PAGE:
This requires us to now book campground lodging in strategic locations preferably within Yellowstone, so we are scouring the National Park website’s list of campgrounds for a site – any site – that is still available with full hookups. If you have ever camped with an RV you know that this is an important part of the experience. Full hookups mean you will have fresh water to wash dishes, shower in a stall that will make an MRI machine look like the Grand Ballroom at The Ritz Carlton, and be able to do your daily “business” without having to traipse to a public restroom facility.

Oh, the days when a full hookup meant something totally different……

So back to the True Story. The back story to this True Story is the other True Story about two sisters who dreamed of driving cross country before they settled down to “real life.” Wacky adventures were the norm for these two, so Lord knows what shenanigans would hatch.

(Note to self: A+ on the use of “shenanigans!” It is one of the words in my Favorite Words list concocted in the little black mini-journal I carry with me at all times. Everyone keeps such a list, yes?) 

black journalshenanigans.jpg

Oh, you are all in for a fun ride if you are following this so far…

The True Story is not going to bum you out so let’s just say that this version of Version 1 is the truest version it can be without changing 99% plus 1% of the facts to make this fun to read without all the heartache of reality.

My God, this is hard to write!

Before this gets too far out of hand, let’s wrap it up with the True part of the Story. My sister Joyce and I had talked about driving cross-country as young graduates so we could see all the cool sights of America. The Road Trip of our Youth, I guess you could call it. Do this while we are young and before we could be bolted down by the Bills of Adulthood, the Jobs of Adulthood, the Requirements of Adulthood. Blecch. Adulthood.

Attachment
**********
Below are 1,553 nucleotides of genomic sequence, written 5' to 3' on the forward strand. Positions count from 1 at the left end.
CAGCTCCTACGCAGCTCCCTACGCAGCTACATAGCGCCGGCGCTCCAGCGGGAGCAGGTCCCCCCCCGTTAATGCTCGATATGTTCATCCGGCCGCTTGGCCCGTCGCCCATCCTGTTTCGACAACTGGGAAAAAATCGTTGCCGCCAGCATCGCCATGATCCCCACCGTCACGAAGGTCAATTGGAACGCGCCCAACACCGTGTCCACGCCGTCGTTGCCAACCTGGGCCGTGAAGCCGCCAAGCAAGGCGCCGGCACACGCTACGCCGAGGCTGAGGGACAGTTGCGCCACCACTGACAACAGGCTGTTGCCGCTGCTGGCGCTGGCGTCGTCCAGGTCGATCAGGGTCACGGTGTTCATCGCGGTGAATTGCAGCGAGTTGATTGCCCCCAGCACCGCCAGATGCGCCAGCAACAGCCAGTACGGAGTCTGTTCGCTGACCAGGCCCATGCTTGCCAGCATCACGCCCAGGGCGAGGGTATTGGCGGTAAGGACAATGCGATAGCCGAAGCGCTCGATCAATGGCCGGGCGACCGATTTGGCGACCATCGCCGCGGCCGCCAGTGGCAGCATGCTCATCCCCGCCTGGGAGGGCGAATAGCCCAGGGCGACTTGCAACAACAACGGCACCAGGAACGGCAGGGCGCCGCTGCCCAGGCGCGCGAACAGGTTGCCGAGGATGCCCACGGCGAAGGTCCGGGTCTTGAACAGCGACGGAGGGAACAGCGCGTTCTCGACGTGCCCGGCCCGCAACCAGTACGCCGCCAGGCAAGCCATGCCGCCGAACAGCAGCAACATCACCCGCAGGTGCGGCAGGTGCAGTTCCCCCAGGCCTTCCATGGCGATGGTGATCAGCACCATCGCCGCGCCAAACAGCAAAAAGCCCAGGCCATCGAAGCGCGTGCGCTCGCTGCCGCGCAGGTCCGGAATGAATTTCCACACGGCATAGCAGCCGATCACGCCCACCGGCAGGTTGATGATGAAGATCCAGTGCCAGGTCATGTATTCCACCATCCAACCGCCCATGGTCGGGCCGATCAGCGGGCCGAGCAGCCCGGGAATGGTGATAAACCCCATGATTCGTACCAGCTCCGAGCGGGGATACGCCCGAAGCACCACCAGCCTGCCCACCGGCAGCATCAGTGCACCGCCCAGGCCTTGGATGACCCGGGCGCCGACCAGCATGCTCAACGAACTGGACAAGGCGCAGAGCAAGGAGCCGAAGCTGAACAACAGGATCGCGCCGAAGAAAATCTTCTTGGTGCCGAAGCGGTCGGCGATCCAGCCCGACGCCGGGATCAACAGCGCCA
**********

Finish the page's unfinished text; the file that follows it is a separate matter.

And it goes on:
The plan was not yet fully formed, like most of the plans of teenage girls who get all excited thinking about the world as a welcoming, happy place that doesn’t hurt you, really, and doesn’t disappoint you in the realization of your Dreams.

We figured we would just get in our car (the one we didn’t have yet, because we were teenagers at the time), and drive literally west. As in, turn the key, hit the gas, Go. Keep going. Heading toward the Rockies in Colorado, and stopping anywhere along the way that we felt like checking out.

That’s how kids think, isn’t it?

Well, that’s how we thought, anyway. Dreaming of seeing all the cool stuff in the United States and just enjoying taking in the scenery and the people along the way.

So the hard part in this True Story is that all of those preconceived notions got blown up, like Nakotomi Plaza in the first Die Hard movie. (Or the Death Star in whatever Star Wars installment that was…)

As I prepare for this Trip of a Lifetime with my husband, Joyce is always there. In my mind. In my ideas of what Mike and I might do on this vacation. I have determined that there will be activities that are definite “must-do’s” and there is everything else. That way, I leave it open to the workings of the Universe and whatever it will serve up as an opportunity to meet people, embrace nature, etc.


Your reward for sticking with me through this meandering early part of the story is this: my personal recipes for the drinks that made our vacation comical at moments, relaxing at other moments, and downright yucky at one moment in time….

For now, remember. This is a True Story.